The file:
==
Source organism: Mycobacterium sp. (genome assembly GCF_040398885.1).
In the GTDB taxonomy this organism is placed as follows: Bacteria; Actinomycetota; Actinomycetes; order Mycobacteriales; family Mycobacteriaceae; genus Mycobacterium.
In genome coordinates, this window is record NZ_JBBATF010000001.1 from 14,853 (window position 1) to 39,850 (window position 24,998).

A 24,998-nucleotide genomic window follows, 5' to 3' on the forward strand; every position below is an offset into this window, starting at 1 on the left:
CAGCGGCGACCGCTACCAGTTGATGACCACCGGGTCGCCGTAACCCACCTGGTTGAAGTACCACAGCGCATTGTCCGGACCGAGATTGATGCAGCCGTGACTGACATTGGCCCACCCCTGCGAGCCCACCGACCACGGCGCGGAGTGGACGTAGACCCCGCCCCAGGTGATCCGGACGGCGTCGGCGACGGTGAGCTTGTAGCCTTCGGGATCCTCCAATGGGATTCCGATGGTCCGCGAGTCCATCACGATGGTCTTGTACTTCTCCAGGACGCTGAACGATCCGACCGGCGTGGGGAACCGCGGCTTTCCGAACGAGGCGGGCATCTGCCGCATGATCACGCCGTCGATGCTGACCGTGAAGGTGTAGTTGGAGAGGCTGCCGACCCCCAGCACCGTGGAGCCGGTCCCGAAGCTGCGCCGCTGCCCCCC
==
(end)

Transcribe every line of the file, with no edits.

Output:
Source organism: Mycobacterium sp. (genome assembly GCF_040398885.1).
In the GTDB taxonomy this organism is placed as follows: Bacteria; Actinomycetota; Actinomycetes; order Mycobacteriales; family Mycobacteriaceae; genus Mycobacterium.
In genome coordinates, this window is record NZ_JBBATF010000001.1 from 14,853 (window position 1) to 39,850 (window position 24,998).

A 24,998-nucleotide genomic window follows, 5' to 3' on the forward strand; every position below is an offset into this window, starting at 1 on the left:
CAGCGGCGACCGCTACCAGTTGATGACCACCGGGTCGCCGTAACCCACCTGGTTGAAGTACCACAGCGCATTGTCCGGACCGAGATTGATGCAGCCGTGACTGACATTGGCCCACCCCTGCGAGCCCACCGACCACGGCGCGGAGTGGACGTAGACCCCGCCCCAGGTGATCCGGACGGCGTCGGCGACGGTGAGCTTGTAGCCTTCGGGATCCTCCAATGGGATTCCGATGGTCCGCGAGTCCATCACGATGGTCTTGTACTTCTCCAGGACGCTGAACGATCCGACCGGCGTGGGGAACCGCGGCTTTCCGAACGAGGCGGGCATCTGCCGCATGATCACGCCGTCGATGCTGACCGTGAAGGTGTAGTTGGAGAGGCTGCCGACCCCCAGCACCGTGGAGCCGGTCCCGAAGCTGCGCCGCTGCCCCCC